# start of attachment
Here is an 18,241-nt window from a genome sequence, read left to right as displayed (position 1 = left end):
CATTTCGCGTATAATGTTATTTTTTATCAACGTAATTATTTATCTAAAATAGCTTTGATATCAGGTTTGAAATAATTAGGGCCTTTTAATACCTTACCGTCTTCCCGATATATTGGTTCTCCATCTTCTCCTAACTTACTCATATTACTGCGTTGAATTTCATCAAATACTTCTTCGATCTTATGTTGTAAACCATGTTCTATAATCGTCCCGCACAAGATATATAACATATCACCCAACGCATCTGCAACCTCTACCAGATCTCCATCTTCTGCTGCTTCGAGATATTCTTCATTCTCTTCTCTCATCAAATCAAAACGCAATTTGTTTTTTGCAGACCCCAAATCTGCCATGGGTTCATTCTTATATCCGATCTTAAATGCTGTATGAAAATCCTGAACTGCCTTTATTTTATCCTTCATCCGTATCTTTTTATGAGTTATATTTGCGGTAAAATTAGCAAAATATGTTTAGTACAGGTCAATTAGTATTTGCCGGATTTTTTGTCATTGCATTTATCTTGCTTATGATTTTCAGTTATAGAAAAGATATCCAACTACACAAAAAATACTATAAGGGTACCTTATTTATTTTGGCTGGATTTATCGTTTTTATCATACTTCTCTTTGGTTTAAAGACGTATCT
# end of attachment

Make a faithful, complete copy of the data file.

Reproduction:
Here is an 18,241-nt window from a genome sequence, read left to right as displayed (position 1 = left end):
CATTTCGCGTATAATGTTATTTTTTATCAACGTAATTATTTATCTAAAATAGCTTTGATATCAGGTTTGAAATAATTAGGGCCTTTTAATACCTTACCGTCTTCCCGATATATTGGTTCTCCATCTTCTCCTAACTTACTCATATTACTGCGTTGAATTTCATCAAATACTTCTTCGATCTTATGTTGTAAACCATGTTCTATAATCGTCCCGCACAAGATATATAACATATCACCCAACGCATCTGCAACCTCTACCAGATCTCCATCTTCTGCTGCTTCGAGATATTCTTCATTCTCTTCTCTCATCAAATCAAAACGCAATTTGTTTTTTGCAGACCCCAAATCTGCCATGGGTTCATTCTTATATCCGATCTTAAATGCTGTATGAAAATCCTGAACTGCCTTTATTTTATCCTTCATCCGTATCTTTTTATGAGTTATATTTGCGGTAAAATTAGCAAAATATGTTTAGTACAGGTCAATTAGTATTTGCCGGATTTTTTGTCATTGCATTTATCTTGCTTATGATTTTCAGTTATAGAAAAGATATCCAACTACACAAAAAATACTATAAGGGTACCTTATTTATTTTGGCTGGATTTATCGTTTTTATCATACTTCTCTTTGGTTTAAAGACGTATCT